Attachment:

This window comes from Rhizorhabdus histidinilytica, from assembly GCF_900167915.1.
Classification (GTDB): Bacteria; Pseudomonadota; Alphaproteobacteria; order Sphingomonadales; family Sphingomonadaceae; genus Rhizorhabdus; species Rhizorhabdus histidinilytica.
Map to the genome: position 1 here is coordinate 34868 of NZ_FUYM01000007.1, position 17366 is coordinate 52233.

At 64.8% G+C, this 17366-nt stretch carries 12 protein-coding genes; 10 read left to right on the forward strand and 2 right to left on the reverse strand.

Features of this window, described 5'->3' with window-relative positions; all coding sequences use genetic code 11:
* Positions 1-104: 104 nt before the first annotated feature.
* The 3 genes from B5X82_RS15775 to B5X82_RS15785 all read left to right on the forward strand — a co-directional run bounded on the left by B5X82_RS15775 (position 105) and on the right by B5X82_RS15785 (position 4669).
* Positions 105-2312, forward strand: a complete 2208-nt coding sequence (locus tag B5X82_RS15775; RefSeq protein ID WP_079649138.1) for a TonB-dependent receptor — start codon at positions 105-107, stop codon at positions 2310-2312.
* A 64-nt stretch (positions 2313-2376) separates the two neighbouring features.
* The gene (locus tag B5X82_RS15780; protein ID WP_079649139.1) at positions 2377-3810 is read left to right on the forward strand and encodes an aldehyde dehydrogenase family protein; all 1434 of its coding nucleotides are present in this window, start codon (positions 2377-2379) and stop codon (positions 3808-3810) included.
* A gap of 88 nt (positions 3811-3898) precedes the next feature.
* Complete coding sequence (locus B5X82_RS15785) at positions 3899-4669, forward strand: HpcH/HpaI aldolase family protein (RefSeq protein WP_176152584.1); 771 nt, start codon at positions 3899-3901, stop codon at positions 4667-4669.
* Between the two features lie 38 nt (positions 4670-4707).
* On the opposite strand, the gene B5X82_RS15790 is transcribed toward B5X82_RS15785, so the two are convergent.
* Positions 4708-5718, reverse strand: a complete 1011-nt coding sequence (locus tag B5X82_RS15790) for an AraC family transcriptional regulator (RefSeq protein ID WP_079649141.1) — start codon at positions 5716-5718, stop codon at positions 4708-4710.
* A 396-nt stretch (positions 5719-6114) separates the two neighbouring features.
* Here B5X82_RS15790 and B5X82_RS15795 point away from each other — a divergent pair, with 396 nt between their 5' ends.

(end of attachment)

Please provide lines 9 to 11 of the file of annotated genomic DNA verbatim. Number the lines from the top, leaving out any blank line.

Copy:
* A 64-nt stretch (positions 2313-2376) separates the two neighbouring features.
* The gene (locus tag B5X82_RS15780; protein ID WP_079649139.1) at positions 2377-3810 is read left to right on the forward strand and encodes an aldehyde dehydrogenase family protein; all 1434 of its coding nucleotides are present in this window, start codon (positions 2377-2379) and stop codon (positions 3808-3810) included.
* A gap of 88 nt (positions 3811-3898) precedes the next feature.